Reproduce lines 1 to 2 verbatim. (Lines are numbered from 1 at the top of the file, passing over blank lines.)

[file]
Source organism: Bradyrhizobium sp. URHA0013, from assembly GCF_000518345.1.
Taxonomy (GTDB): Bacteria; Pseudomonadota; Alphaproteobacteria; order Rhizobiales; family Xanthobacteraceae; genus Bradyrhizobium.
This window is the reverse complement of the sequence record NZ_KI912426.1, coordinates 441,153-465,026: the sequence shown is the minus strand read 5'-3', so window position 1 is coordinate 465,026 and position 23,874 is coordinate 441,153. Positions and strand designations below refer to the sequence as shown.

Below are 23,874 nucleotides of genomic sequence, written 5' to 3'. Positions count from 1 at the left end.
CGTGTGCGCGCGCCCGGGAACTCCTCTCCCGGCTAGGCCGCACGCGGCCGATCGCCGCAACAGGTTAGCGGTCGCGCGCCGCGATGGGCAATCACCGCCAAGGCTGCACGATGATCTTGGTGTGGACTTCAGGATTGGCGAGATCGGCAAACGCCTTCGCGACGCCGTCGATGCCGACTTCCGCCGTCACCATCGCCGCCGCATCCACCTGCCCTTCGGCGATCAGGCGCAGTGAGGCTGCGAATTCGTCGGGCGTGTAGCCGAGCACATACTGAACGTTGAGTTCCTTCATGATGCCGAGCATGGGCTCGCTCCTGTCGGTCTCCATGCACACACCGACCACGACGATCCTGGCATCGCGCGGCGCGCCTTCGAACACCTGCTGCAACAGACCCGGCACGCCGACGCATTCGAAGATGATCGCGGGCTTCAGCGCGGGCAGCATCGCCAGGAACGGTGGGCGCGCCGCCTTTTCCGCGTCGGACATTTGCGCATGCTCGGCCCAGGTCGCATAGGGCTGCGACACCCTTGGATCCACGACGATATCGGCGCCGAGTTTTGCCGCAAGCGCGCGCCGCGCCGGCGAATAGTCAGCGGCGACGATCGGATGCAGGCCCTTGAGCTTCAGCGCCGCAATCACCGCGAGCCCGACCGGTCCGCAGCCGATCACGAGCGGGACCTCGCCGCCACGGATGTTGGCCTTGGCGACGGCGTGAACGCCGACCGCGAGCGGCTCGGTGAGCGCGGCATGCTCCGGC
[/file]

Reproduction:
Source organism: Bradyrhizobium sp. URHA0013, from assembly GCF_000518345.1.
Taxonomy (GTDB): Bacteria; Pseudomonadota; Alphaproteobacteria; order Rhizobiales; family Xanthobacteraceae; genus Bradyrhizobium.